It has been cruelly said that the English have a sense of themselves as a nation, but not as a people. The French or Spanish democrat can point to cataclysms and caesurae in history which have allowed “the people” to define itself and to establish its own tradition and mythology distinct from those of the ruling groups. England has had no such experiences since the well-expunged seventeenth-century revolution, and is still supposed to have a single “history.” Whatever their differences over priorities and interpretations, the liberal historians who have dominated British history have never allowed that the working class might be entitled to see the past as a story with quite different leaders and struggles and tragedies. This has disturbed younger and more radical historians for most of the postwar period, and they have begun—like intellectual nationalists cooking up a culture for a suppressed linguistic group—to compose that missing tradition on their own.
History Workshop is the most impressive collaborative effort that such dissident scholars have so far undertaken. It comes from a large and brilliant group of “social historians,” firmly on the political left, who have been centered for a good many years at Ruskin College, Oxford, and have used its strong connections with the trade unions for research and recruitment. The journal arises from the History Workshop meetings at Ruskin, and from the social history seminar at Oxford. Workshop and seminar in turn owe much to Eric Hobsbawm and the notion of the deviant—whether “lunatic” or “criminal”—as primitive social rebel. During the 1960s stormy arguments used to rattle the Oxford seminar windows over the role of “mad doctors” in eighteenth-century England or—to recall a particularly wild controversy—about whether bushwhackers in Van Diemen’s Land in 1810 were palaeo-socialists or thieving bums.
The Journal is far broader than that. Its aim is “to bring the boundaries of history closer to people’s lives,” and it includes discussions of work, family, sex barriers, industrialism, schools, homes. It is scholarly and also, as something of this kind should be, a pleasure for the nonspecialist imagination.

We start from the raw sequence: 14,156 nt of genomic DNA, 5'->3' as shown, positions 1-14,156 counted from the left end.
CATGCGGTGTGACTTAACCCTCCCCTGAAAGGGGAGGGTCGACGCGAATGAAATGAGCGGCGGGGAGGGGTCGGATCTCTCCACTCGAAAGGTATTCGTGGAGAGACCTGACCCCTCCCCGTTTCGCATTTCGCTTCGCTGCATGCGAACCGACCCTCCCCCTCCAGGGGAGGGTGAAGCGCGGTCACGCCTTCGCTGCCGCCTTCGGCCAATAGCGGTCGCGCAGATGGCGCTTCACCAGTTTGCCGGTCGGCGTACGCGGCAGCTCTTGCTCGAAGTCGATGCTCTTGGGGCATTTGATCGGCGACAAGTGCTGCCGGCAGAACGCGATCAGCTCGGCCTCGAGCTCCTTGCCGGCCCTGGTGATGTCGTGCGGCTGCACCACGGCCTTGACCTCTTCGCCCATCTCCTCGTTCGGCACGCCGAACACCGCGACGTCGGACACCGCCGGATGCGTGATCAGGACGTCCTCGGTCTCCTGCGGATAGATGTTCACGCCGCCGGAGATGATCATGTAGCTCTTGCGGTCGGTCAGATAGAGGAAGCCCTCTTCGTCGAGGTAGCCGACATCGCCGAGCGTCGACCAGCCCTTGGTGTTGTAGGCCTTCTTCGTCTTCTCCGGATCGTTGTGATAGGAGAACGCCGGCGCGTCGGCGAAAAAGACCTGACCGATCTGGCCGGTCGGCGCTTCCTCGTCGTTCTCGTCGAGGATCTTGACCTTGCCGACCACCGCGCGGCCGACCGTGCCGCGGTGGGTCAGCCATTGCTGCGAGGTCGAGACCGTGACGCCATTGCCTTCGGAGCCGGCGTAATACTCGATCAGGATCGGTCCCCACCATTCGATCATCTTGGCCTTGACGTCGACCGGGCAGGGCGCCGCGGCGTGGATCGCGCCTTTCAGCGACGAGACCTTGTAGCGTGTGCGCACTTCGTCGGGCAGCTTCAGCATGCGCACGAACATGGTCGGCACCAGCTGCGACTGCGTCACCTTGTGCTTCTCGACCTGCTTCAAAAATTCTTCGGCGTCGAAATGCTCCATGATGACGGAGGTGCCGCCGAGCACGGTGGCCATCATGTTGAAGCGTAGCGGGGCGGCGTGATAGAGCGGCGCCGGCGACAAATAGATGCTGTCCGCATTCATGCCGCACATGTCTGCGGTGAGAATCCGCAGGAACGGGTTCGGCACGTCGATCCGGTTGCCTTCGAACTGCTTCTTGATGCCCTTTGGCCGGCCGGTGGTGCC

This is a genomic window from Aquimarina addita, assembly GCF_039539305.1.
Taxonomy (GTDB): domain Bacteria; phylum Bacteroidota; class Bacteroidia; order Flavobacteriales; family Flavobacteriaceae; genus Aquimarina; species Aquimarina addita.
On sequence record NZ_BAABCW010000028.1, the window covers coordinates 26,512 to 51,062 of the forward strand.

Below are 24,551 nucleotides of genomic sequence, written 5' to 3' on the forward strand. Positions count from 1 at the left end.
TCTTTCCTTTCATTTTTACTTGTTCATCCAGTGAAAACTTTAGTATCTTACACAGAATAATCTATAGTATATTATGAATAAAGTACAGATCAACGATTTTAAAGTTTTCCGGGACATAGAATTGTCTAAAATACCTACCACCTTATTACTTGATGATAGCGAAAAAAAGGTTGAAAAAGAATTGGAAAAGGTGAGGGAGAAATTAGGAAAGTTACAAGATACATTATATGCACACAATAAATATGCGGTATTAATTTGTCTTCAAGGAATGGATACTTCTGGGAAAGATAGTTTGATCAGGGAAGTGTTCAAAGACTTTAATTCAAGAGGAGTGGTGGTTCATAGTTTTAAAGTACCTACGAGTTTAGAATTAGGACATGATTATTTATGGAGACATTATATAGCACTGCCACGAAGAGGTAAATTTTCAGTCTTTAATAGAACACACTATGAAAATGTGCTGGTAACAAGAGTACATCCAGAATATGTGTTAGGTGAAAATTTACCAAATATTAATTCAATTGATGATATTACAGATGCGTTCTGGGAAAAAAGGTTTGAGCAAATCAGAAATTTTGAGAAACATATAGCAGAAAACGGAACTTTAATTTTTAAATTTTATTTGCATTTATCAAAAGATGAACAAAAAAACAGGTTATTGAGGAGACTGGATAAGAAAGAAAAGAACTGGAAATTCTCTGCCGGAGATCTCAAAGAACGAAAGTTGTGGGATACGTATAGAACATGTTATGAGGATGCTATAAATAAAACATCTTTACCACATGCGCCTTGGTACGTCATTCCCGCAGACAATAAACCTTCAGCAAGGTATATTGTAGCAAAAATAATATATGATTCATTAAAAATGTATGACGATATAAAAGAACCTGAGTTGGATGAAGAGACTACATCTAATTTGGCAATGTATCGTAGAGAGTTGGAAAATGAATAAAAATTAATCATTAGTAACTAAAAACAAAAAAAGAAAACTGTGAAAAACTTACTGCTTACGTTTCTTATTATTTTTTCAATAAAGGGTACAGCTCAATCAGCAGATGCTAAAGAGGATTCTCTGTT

Some features run in both of the first two issues. Tim Mason’s two-part examination of “Women in Germany, 1925-1940” provides statistics and analysis for one of the mysteries of German studies: the failure of the Nazis to conscript or even effectively to mobilize women for rearmament and the war effort, and the way in which the regime’s distrust of the population, rather than its official “home and babies” ideology, frustrated the efforts to get women into industry on any scale. Mason ends with a sharp reflective passage about the role of the family in capitalism (“the small family household is certainly indispensable to business interests, precisely because it is outstandingly wasteful and inefficient”) and about the “higher cynicism” of governments which encourage the family as an agency that will reconcile it to the increasingly alienated world outside.
“The Martyrdom of the Mine” is a reprint, also in two parts, of the forgotten memoirs of a Victorian coal-miners’ organizer, and there is also an account of how nineteenth-century railway workers developed their own intricate and dedicated discipline. Two excellent articles discuss history on television—an interest in the mass consumption of history and its packaging is typical of the Workshop. In the first Jerry Kuehl describes his problems in producing the “World at War” series for British television and in the second Gudie Lawaetz gives an account of making her impressive film compiling the history of May’68 in Paris.
There is much in these two issues about archives and the editors plan regular articles about museums “for the people” (e.g., the accounts in these two issues of museums in Buckinghamshire, Emilia, and at Ironbridge Gorge in Shropshire). Three articles about workers’ libraries show another continuing interest of the Workshop group. In my view, the most interesting articles, apart from Tim Mason’s, are Gwyn Williams’s superb essay in the first issue on “Welsh Indians: The Madoc Legend and the First Welsh Radicalization” and Charles van Onselen’s “Randlords and Rotgut” in the second. Williams explains why Welsh Jacobins had to prove that North American Indians were descendants of Madoc, prince of Gwynedd; van Onselen examines the distilling racket in the Rand gold rush. Both are intelligent, revealing, and frequently funny. This journal is, to my mind, the most promising new start in British historical studies in years.
April 28, 1977